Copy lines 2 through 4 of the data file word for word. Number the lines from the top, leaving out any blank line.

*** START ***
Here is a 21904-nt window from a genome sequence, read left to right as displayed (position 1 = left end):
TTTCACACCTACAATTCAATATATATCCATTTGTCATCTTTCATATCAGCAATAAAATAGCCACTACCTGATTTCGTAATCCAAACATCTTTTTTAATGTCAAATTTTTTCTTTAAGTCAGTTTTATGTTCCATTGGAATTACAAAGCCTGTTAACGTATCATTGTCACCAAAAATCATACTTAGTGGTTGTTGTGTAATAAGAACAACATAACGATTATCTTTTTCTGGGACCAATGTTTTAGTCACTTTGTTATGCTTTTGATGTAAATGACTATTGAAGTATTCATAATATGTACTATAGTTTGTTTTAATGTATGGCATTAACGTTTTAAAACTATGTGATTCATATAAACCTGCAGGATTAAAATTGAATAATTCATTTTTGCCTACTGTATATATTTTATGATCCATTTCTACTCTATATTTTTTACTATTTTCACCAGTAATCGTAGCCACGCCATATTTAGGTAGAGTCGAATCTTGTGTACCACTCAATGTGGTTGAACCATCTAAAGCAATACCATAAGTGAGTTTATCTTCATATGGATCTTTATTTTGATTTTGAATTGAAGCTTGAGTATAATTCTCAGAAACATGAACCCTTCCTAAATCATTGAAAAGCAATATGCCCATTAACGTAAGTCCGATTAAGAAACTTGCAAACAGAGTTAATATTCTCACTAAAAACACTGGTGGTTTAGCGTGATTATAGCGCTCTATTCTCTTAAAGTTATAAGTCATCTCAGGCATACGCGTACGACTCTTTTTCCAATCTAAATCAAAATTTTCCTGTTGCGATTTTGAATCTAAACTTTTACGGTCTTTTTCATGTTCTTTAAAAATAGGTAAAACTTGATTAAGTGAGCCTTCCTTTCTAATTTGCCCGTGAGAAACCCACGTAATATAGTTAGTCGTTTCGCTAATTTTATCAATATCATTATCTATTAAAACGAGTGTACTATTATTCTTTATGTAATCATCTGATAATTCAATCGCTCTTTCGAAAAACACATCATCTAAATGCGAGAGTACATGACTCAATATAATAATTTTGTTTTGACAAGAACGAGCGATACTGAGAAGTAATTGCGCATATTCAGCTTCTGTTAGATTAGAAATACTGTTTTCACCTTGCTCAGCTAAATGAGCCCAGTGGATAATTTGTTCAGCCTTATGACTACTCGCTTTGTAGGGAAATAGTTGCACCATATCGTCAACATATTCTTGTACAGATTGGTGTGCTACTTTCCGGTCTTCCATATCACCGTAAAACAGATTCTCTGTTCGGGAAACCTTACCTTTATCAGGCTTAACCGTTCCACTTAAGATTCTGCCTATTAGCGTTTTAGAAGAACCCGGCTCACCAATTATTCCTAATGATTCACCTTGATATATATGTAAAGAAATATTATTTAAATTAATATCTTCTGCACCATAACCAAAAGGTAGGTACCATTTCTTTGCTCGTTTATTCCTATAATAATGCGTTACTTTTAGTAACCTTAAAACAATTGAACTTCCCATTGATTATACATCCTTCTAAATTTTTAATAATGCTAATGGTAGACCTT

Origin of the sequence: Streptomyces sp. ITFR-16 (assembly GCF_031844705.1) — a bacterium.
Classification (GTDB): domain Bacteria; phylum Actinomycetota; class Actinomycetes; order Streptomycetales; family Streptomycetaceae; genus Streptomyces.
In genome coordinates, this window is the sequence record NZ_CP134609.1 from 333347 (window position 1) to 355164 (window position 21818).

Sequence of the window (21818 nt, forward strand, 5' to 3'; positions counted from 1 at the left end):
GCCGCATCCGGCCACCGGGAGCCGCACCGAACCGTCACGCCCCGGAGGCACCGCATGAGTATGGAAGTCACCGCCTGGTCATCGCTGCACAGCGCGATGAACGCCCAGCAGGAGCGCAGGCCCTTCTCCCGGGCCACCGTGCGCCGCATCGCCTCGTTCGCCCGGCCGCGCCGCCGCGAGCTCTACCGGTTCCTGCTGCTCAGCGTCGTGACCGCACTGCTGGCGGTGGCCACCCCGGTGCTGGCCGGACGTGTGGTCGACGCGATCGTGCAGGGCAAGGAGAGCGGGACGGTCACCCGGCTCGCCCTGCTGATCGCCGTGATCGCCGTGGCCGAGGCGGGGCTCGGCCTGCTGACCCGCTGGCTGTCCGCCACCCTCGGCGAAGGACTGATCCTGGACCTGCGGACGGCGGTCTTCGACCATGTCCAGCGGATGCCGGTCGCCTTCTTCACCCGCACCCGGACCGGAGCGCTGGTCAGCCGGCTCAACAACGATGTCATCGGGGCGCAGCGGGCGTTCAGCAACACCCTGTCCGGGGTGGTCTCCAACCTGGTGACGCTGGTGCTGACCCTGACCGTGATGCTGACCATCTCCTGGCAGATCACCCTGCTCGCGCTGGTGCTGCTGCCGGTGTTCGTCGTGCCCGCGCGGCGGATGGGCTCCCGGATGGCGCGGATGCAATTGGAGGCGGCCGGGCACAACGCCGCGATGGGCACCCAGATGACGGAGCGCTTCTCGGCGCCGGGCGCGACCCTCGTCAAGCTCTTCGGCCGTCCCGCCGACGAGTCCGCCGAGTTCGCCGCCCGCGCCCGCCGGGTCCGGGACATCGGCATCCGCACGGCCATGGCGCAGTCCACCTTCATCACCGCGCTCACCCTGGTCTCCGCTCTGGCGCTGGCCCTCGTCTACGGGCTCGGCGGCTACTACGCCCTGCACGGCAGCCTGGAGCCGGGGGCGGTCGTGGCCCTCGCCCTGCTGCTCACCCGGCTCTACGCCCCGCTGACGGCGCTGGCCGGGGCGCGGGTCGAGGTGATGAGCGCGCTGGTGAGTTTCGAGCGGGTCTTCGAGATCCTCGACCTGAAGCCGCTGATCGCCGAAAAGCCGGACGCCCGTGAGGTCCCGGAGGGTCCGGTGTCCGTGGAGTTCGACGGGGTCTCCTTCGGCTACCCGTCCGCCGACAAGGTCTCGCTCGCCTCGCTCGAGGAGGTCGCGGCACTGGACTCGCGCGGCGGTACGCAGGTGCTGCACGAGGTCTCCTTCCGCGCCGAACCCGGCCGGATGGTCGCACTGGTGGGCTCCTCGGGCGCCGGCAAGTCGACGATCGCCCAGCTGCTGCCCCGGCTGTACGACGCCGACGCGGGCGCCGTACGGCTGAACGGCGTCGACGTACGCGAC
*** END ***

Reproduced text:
TTTCACACCTACAATTCAATATATATCCATTTGTCATCTTTCATATCAGCAATAAAATAGCCACTACCTGATTTCGTAATCCAAACATCTTTTTTAATGTCAAATTTTTTCTTTAAGTCAGTTTTATGTTCCATTGGAATTACAAAGCCTGTTAACGTATCATTGTCACCAAAAATCATACTTAGTGGTTGTTGTGTAATAAGAACAACATAACGATTATCTTTTTCTGGGACCAATGTTTTAGTCACTTTGTTATGCTTTTGATGTAAATGACTATTGAAGTATTCATAATATGTACTATAGTTTGTTTTAATGTATGGCATTAACGTTTTAAAACTATGTGATTCATATAAACCTGCAGGATTAAAATTGAATAATTCATTTTTGCCTACTGTATATATTTTATGATCCATTTCTACTCTATATTTTTTACTATTTTCACCAGTAATCGTAGCCACGCCATATTTAGGTAGAGTCGAATCTTGTGTACCACTCAATGTGGTTGAACCATCTAAAGCAATACCATAAGTGAGTTTATCTTCATATGGATCTTTATTTTGATTTTGAATTGAAGCTTGAGTATAATTCTCAGAAACATGAACCCTTCCTAAATCATTGAAAAGCAATATGCCCATTAACGTAAGTCCGATTAAGAAACTTGCAAACAGAGTTAATATTCTCACTAAAAACACTGGTGGTTTAGCGTGATTATAGCGCTCTATTCTCTTAAAGTTATAAGTCATCTCAGGCATACGCGTACGACTCTTTTTCCAATCTAAATCAAAATTTTCCTGTTGCGATTTTGAATCTAAACTTTTACGGTCTTTTTCATGTTCTTTAAAAATAGGTAAAACTTGATTAAGTGAGCCTTCCTTTCTAATTTGCCCGTGAGAAACCCACGTAATATAGTTAGTCGTTTCGCTAATTTTATCAATATCATTATCTATTAAAACGAGTGTACTATTATTCTTTATGTAATCATCTGATAATTCAATCGCTCTTTCGAAAAACACATCATCTAAATGCGAGAGTACATGACTCAATATAATAATTTTGTTTTGACAAGAACGAGCGATACTGAGAAGTAATTGCGCATATTCAGCTTCTGTTAGATTAGAAATACTGTTTTCACCTTGCTCAGCTAAATGAGCCCAGTGGATAATTTGTTCAGCCTTATGACTACTCGCTTTGTAGGGAAATAGTTGCACCATATCGTCAACATATTCTTGTACAGATTGGTGTGCTACTTTCCGGTCTTCCATATCACCGTAAAACAGATTCTCTGTTCGGGAAACCTTACCTTTATCAGGCTTAACCGTTCCACTTAAGATTCTGCCTATTAGCGTTTTAGAAGAACCCGGCTCACCAATTATTCCTAATGATTCACCTTGATATATATGTAAAGAAATATTATTTAAATTAATATCTTCTGCACCATAACCAAAAGGTAGGTACCATTTCTTTGCTCGTTTATTCCTATAATAATGCGTTACTTTTAGTAACCTTAAAACAATTGAACTTCCCATTGATTATACATCCTTCTAAATTTTTAATAATGCTAATGGTAGACCTT

Origin of the sequence: Streptomyces sp. ITFR-16 (assembly GCF_031844705.1) — a bacterium.
Classification (GTDB): domain Bacteria; phylum Actinomycetota; class Actinomycetes; order Streptomycetales; family Streptomycetaceae; genus Streptomyces.